Updated: Dec 15, 2020
To start this little adventure, we need to rewind to February 2020. Covid-19 had started to rear its ugly head around the world, however, concerns were low in built-up countries like Australia. The general public had not given the virus a second thought and were living in blind ignorance. Fast forward to March and Australia went into a countrywide lock down to prevent the spread of the virus.
I remember vividly making sure I tuned in to see “Sco-Mo” address the country with grave concern. The talks addressed how fast it will spread and the possible financial damage that will follow. Figures were rattled off that painted a picture of the countries position 2 weeks prior. The point I want to make is that the statistics we saw were at best a reflection of what was occurring 2 weeks ago.
We can extrapolate this across to our physical training – I know it’s a large jump but hold on for a second. The results from training are never noticed immediately. There is always a delay between the work we put in and what we reap in reward.
The best analogy that comes to mind right now relates to the pre-season of rugby and the grand final. The results of the grueling pre-season which aim to build unshakeable foundations aren't noticed for a long time. At first, we may see some small improvements in performance, but the real reward doesn't come for some time. The real reward isn't noticed until the finals season. Has the team made the cut-off? How well is the team going injury-wise? How many games has the team lost? How confident is the team going into the finals? And the big one, does the team win the grand final?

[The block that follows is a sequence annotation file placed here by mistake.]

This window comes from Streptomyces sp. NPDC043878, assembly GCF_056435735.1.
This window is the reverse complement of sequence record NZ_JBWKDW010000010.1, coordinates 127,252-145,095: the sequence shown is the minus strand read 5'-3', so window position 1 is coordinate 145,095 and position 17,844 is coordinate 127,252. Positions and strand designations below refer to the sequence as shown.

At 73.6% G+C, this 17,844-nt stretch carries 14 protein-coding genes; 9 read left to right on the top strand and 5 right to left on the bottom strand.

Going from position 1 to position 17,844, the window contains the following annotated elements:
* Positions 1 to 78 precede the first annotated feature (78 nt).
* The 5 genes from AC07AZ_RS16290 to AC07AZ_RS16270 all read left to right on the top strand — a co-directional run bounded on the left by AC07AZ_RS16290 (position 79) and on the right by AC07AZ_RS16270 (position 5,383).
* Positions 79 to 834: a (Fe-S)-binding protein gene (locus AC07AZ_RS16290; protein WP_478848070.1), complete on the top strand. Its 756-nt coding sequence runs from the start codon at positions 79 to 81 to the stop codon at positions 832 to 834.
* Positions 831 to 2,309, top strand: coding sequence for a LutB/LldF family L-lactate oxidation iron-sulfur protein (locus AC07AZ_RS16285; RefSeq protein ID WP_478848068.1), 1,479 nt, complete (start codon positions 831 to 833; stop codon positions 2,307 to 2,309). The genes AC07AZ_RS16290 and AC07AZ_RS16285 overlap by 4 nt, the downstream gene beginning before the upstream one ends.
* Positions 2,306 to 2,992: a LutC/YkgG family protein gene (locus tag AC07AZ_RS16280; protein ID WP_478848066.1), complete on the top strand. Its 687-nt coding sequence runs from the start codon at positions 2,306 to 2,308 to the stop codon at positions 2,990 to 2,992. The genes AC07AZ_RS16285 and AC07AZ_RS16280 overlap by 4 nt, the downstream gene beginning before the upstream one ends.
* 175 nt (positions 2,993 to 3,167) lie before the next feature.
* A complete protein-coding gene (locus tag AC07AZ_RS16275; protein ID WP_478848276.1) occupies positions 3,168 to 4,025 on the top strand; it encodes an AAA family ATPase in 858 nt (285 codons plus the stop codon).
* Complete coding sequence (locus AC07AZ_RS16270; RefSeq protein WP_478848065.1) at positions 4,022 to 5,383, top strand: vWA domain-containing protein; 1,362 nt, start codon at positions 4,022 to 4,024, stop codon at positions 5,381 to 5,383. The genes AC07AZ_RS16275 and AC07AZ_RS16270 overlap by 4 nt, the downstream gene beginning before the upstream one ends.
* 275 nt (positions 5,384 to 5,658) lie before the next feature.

Glenn and Bird (2009) state that the purpose of a pre-season is to increase structural stability and mobility, reduce the risk of injury, and to prepare the athlete for the higher intensity of the following training period or block. If these goals aren't met, then the following season has the propensity to be thwrat with injury and poor player availability.
Similarly, in weightlifting lifters are exposed to higher volumes early on in their career/program. These voluminous foundations prepare the lifter's mind and body for the realization phase of the program. With this scaffolding in place, the lifter and coach are able to develop technically and physically - thus allowing for more work to be completed. The fruits of this hard work is then realised during the peak of the program in the lead up to a competition. This can be 12-16 weeks, or in the case of elite athletes, 4 - 8 years down the track.
The point I am trying to make is that we cannot and should not expect immediate results from training. Our body takes time to adapt and improve to different stressors. Our focus should be on consistent and deliberate actions, training, performing, and recovering. The hard work that is put in now will show in time.
As Matt Fraser says, "Hard work pays off".
Trust the process.